Archive for July, 2010

answersocean.com and Twitter

July 25th, 2010

It is that time of year again… when the social media market heart gets all aflutter and decides to follow me so that I can be blessed with reading their content.  Yes, they may be a financial company targeting Americans living in the USA who need help with their 401K but that doesn’t stop them following people who don’t follow them.  Yes, it is the season where heterosexual marriage counselors in the USA start following gays and lesbians living abroad.  Their follow is indiscriminate because they aren’t interested in reading about gays and lesbians in Australia or Australians who don’t have to worry about American 401ks.  Yes, it is spam follow season… where the whole world is indiscriminately marketed at.

If you can’t tell, I really loathe this season.  I hate those e-mails from Twitter: Hi! Irrelevant company with 10,000,000 is following you! Congrats! This is just a crappy business practice than can have a negative impact on ROI and piss off casual users who aren’t looking to be indiscriminately marketed at.

Most of the time, I don’t follow people back.  (I’m currently getting about 1 to 3 follows a day from Bieber fans who like to Tweet about getting 10,000 followers fast.  Most have 100 followers.  I just ignore them.)  Sometimes, I like to @ reply thanking for the follow and asking why they followed me.  Sometimes, I DM them.  If I’m cranky or I think this is a business or social media guru who should know better, I like to add them to my spammer list.

Which brings us to today’s specialness…  I got an e-mail from Justin Dalton at answersocean.com.  (I don’t know his Twitter handle or his company’s handle.  It was never mentioned.)  He wanted off my spam list.  I e-mailed him back the following response:

If you were put on my spammer list, it was likely because of the following scenarios:

1) Followed me where I could not determine why I was followed (what are our shared interests?  what shared geography did we have?  what shared friends do we have?)
2) Followed me and did not interact with me to explain the above,
3) Posted using a method like API or Twitterfeed where it appeared likely that there was not a person behind the wheel and the tweets were automated,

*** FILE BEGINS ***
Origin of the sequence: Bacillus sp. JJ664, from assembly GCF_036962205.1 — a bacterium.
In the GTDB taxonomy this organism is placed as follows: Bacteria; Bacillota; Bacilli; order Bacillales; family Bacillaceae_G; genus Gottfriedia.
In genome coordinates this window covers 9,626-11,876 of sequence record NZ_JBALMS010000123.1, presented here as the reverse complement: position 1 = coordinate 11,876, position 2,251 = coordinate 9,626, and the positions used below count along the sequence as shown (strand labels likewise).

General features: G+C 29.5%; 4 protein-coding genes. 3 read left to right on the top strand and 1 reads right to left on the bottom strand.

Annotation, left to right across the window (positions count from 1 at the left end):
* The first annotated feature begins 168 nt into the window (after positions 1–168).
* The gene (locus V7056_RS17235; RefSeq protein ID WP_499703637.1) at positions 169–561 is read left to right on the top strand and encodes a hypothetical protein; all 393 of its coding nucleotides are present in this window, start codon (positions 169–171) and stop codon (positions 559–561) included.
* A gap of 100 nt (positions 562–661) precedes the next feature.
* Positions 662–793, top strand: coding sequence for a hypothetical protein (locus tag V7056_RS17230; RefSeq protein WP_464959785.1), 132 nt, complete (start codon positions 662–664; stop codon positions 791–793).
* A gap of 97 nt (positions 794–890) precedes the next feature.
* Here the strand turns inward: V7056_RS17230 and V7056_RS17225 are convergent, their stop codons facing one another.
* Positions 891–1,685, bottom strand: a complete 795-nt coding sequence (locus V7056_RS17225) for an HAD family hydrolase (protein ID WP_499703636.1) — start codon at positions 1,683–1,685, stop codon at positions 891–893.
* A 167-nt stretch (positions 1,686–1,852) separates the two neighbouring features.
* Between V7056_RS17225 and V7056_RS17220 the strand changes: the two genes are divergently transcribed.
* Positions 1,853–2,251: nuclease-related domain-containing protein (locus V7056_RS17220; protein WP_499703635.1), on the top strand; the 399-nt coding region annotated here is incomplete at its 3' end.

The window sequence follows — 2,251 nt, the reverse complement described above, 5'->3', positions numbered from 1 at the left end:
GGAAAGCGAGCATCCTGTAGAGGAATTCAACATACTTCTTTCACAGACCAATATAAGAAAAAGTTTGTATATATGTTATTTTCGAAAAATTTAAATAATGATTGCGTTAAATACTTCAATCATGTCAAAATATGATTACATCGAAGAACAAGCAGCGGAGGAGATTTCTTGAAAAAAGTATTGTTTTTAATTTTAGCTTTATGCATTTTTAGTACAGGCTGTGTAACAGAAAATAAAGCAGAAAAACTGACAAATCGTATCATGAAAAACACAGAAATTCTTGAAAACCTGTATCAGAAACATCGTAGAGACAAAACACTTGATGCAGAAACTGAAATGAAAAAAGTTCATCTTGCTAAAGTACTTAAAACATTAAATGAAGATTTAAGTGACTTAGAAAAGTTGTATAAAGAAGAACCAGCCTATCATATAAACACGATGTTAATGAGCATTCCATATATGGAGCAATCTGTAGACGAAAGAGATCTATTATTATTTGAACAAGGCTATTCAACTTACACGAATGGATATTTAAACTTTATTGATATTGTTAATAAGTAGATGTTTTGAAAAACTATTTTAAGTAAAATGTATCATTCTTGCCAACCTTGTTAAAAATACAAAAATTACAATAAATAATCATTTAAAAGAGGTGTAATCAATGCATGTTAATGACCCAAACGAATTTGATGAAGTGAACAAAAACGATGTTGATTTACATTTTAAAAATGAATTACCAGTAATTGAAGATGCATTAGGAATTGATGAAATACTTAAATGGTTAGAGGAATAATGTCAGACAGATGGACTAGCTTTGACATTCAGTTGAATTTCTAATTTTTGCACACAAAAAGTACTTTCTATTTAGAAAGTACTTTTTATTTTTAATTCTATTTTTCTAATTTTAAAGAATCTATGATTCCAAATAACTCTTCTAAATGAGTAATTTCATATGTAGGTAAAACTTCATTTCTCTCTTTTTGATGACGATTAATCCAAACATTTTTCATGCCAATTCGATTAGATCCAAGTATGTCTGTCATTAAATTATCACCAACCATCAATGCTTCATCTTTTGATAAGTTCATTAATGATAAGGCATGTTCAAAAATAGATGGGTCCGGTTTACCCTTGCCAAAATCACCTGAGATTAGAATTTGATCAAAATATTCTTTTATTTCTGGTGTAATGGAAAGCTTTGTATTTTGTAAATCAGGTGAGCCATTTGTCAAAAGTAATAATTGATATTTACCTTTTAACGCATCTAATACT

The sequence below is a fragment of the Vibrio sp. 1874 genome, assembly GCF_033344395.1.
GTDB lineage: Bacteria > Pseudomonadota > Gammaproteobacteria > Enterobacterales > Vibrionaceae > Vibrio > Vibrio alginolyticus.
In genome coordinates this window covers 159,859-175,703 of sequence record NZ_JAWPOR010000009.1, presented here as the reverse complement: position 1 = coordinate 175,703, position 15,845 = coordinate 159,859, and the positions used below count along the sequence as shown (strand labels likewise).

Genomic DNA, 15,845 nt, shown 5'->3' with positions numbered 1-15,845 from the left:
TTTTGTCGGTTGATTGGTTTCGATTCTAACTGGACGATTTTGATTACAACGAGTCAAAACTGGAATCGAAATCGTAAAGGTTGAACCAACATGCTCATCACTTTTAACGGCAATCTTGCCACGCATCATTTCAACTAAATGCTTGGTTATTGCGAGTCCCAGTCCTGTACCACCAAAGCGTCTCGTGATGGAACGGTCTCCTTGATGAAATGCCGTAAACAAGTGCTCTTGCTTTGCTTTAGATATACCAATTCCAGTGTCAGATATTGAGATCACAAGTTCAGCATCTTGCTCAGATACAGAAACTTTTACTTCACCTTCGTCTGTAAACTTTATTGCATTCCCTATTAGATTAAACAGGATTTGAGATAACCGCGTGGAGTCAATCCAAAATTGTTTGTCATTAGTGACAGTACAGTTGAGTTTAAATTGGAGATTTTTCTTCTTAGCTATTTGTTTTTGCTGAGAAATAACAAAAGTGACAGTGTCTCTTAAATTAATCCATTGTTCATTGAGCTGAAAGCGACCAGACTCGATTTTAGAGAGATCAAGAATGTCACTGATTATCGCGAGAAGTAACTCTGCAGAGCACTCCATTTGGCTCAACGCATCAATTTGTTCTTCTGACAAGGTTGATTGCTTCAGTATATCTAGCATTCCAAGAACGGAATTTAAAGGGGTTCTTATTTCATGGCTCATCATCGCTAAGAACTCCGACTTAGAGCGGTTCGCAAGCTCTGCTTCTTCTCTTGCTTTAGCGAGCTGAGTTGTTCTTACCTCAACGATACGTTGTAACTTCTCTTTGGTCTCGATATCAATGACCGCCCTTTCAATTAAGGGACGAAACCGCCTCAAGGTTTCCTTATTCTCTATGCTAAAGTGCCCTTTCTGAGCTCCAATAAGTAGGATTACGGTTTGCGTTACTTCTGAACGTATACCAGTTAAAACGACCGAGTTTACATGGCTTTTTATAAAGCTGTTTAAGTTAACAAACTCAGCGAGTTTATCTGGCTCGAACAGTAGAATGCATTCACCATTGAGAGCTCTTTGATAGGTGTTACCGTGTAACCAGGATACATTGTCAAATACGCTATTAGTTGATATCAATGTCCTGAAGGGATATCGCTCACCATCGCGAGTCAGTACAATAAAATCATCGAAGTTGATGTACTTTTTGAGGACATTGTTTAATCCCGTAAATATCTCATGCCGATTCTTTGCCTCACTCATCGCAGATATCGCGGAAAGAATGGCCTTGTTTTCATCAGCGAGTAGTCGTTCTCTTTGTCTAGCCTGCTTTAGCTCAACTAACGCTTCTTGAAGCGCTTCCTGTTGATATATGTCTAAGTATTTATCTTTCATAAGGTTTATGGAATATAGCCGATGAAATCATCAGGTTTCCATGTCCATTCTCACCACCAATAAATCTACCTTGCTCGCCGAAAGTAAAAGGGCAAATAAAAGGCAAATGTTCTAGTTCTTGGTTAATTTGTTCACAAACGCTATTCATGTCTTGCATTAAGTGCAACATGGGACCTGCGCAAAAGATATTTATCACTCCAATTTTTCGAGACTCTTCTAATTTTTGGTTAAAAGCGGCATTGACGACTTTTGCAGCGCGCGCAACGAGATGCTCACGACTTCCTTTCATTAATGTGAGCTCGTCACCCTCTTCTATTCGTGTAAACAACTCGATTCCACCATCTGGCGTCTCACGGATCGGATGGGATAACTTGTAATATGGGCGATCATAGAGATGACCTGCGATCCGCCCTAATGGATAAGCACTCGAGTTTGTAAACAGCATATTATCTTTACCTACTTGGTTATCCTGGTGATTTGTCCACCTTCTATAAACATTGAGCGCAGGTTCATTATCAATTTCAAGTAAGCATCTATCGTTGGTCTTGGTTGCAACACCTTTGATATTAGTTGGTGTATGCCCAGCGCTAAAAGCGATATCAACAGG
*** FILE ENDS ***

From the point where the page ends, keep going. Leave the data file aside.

4) Followed me and had 1,000+ followers where it appeared unlikely that you would ever read my content or interact with me as the chances of you seeing my content were infinitesimal,
5) Your follow looked like an attempt to improve your follow count total while not offering any value to the people you were following.

The act of unfollowing me is largely irrelevant as the initial follow behavior appeared spam like.

I’d be happy to remove you from my spammer list but I’d first have to hear about your current follow practices. How do you select who you follow?  What sort of value do you give to the people that you follow?

He sent back the following reply:

First thing first:

1) If you were being followed automatically, you wouldn’t have been engaged in this mail conversation.
2) It’s true that we had auto-followed people but that was just to test the system, and we have subsequently un-followed people since then.
3) It’s good that you are trying to be a ‘Twitter mentor’ or ‘Twitter agent’ but you are not what you are pretending. You are on twitter to ‘market your blog’, increase ‘reader count’ or to ‘get more traffic to your blog’ because you ‘think’ you are providing value through your blog. That’s what millions of companies/peoples doing on twitter.
4) Our initial request to you was polite but you didn’t reply back to us in that way and seemed ‘arrogant’ in the way you made us reply back to get us removed from your list.

5) We are neither twitting automatically nor spamming. We are here to provide value as well.

Finally, the act of un-following you is not ‘largely irrelevant’ as following seemed to ‘offend’ you and you were crazy to waste your time to take actions against us, so if you wish to remove us from the list, it would be nice and we would be thankful to you otherwise this is our last mail to you regardless of your further actions.